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Publication numberUS3791818 A
Publication typeGrant
Publication dateFeb 12, 1974
Filing dateAug 14, 1972
Priority dateAug 14, 1972
Publication numberUS 3791818 A, US 3791818A, US-A-3791818, US3791818 A, US3791818A
InventorsO Shea R, Watmough T
Original AssigneeUs Air Force
Export CitationBiBTeX, EndNote, RefMan
External Links: USPTO, USPTO Assignment, Espacenet
Steel alloy
US 3791818 A
Abstract
A low alloy steel which utilizes boron as an essential alloying ingredient. The boron controls and manipulates the fragment mass distribution characteristics of alloy steels used in fabricating explosive warheads.
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Description  (OCR text may contain errors)

States Watmough et a1.

atent 1 Feb. 12, 1974 1 1 STEEL ALLOY [75] Inventors: Thomas Watmough, Dolton; Robert P. OShea, Lombard, both of 111.

[73] Assignee: The United States of America as represented by the Secretary of the Air Force, Washington, DC.

22 Filed: Aug. 14, 1972 21 Appl No.: 280,282

[52] US. Cl 75/126 E, 75/126 P, 102/67 [51] Int. Cl. C22c 39/26, F42b 13/48 [58] Field of Search 75/126 P, 126 D, 126 E,

75/123 R, 123 N, 123 B, 123 J UNITED STATES PATENTS 2,737,455 3/1956 Kirkby 75/126 P Primary ExaminerCarl D. Quarforth Assistant Examiner-R. E. Schafer [57] ABSTRACT A low alloy steel which utilizes boron as an essential alloying ingredient. The boron controls and manipulates the fragment mass distribution characteristics of alloy steels used in fabricating explosive warheads.

3 Claims, 2 Drawing Figures STEEL ALLOY BACKGROUND OF THE INVENTION This invention relates to an alloy steel containing boron as an alloying ingredient. The boron is used to control the fragmentation characteristics of low alloy steels having a pearlitic matrix.

The fragment mass distribution characteristics of steel alloys used in fabricating explosive warheads constitutes a problem of considerable importance for those concerned with evaluating the fragmentation effects achieved when such warheads are detonated against both light and heavy targets. Different types of targets require different fragment distribution patterns and the distribution pattern depends, to a great extent, on the compositional characteristics of the fragment material as well as the processing controls utilized during its formation.

In attempting to control the fragment mass distribution characteristics of low alloy steels, it was found that the incorporation of boron, as an essential alloying ingredient, provided an alloy steel with improved fragmentation characteristics. The utilization of boron in the compositional content of the low alloy steels of this invention provides very desirable fragment mass distribution characteristics upon detonation of a warhead fabricated from such an alloy.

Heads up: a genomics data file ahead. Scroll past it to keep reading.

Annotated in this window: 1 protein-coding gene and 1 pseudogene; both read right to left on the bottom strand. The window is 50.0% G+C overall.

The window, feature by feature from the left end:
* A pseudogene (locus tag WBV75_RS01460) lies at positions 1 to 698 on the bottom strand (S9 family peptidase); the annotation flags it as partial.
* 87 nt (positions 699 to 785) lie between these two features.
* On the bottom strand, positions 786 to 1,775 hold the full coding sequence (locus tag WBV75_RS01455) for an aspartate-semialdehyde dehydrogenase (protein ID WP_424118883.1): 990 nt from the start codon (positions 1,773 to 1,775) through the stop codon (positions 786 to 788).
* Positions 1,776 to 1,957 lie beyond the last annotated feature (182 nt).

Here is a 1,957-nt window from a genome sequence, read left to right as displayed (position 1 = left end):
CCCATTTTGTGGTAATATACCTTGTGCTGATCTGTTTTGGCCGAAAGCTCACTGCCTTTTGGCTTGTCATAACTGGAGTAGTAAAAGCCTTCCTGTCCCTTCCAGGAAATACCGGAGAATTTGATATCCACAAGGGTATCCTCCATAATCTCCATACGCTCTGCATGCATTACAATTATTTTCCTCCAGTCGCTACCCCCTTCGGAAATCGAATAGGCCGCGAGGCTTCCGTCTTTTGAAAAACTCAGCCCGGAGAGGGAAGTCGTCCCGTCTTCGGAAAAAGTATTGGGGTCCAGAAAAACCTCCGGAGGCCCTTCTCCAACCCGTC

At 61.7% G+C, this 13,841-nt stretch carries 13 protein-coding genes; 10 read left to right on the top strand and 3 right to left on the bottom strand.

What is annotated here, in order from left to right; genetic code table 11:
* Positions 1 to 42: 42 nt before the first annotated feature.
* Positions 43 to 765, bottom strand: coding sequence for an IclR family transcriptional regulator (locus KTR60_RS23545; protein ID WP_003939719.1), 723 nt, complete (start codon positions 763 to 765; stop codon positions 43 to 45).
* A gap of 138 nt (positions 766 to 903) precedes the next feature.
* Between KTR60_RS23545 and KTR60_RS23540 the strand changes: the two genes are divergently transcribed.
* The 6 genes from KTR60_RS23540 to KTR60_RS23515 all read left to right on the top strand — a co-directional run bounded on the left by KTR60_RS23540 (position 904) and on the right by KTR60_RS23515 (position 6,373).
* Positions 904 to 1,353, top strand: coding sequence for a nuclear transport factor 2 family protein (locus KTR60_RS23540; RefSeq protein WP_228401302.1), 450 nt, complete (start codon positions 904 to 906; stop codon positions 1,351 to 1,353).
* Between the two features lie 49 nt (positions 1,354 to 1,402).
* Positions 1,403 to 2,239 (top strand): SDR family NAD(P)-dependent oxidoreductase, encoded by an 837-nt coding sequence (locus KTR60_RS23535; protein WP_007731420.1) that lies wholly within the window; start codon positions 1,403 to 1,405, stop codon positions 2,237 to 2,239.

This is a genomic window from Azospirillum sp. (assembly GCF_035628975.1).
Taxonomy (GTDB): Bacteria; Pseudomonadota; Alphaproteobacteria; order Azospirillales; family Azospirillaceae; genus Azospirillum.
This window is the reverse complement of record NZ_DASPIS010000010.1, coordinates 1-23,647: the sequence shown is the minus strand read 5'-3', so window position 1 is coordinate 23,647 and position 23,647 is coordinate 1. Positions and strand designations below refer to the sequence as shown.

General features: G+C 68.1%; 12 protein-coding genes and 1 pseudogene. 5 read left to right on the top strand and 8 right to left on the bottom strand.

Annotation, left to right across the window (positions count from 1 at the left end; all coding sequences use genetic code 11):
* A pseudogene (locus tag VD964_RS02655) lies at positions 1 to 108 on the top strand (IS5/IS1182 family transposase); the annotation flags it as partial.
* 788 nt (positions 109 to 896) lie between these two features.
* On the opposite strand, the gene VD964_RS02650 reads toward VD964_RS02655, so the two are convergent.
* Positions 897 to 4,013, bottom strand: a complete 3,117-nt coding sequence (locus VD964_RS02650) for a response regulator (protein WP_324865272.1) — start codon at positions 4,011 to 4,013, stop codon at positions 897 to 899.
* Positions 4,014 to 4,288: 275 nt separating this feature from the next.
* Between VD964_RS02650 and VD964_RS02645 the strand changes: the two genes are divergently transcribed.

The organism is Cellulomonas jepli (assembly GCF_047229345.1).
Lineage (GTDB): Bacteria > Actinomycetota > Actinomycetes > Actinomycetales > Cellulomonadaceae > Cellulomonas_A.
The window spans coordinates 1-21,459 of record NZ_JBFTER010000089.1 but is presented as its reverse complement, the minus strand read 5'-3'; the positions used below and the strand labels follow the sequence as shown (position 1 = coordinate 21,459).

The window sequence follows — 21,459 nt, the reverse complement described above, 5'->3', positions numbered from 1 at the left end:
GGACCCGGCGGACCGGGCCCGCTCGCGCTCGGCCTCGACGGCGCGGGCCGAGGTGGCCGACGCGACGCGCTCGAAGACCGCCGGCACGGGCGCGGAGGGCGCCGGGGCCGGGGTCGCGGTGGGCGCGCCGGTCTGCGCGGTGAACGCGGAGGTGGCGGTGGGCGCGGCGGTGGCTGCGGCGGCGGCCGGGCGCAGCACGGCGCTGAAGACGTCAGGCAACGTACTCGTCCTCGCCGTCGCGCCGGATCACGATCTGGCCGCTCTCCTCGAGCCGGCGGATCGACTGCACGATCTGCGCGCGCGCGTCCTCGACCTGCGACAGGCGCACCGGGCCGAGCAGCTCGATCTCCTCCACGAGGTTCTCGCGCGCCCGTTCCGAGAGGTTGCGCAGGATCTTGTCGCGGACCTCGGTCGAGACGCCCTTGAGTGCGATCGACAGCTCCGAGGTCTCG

SUMMARY OF THE INVENTION In accordance with the broad concept of this invention, it has been discovered that the incorporation of boron, as an alloying ingredient, in low alloy steels having a ferritic-pearlitic matrix influences their fragment mass distribution characteristics in an unexpectedly favorable manner. The boron addition produces a network of brittle iron-boron compounds in the ferriticpearlitic matrix and provides the desirable fragmentation characteristics exhibited by the low alloy steels of this invention.

The boron containing steel alloys of this invention find special usefulness as structural materials in the manufacture of explosive warheads for use against both light and heavy targets. Antipersonnel grenades, aerial bombs, light and heavy artillary shells, as well as other explosive warheads, can be fabricated from the steel alloys of this invention. The addition of boron provides the means for achieving control over the fragment mass distribution patterns emanating from exploding warheads fabricated from the steel alloys of this invention.

Accordingly, the primary object of this invention is to provide a steel alloy that possesses desirable fragmentation characteristics for use as a structural material in exploding warheads.

Another object of this invention is to provide a low alloy steel whose fragmentation characteristics are controlled by the addition of boron as an alloying ingredient.

Still another object of this invention is to provide a structural material that possesses the type of fragment mass dis-tribution characteristics that make it especially useful in the manufacture of antipersonnel and antivehicle weapons for use against both light and heavy targets.

The above and still other objects and advantages of the present invention will become readily apparent upon consideration of the following detailed description thereof when taken in conjunction with the following drawings.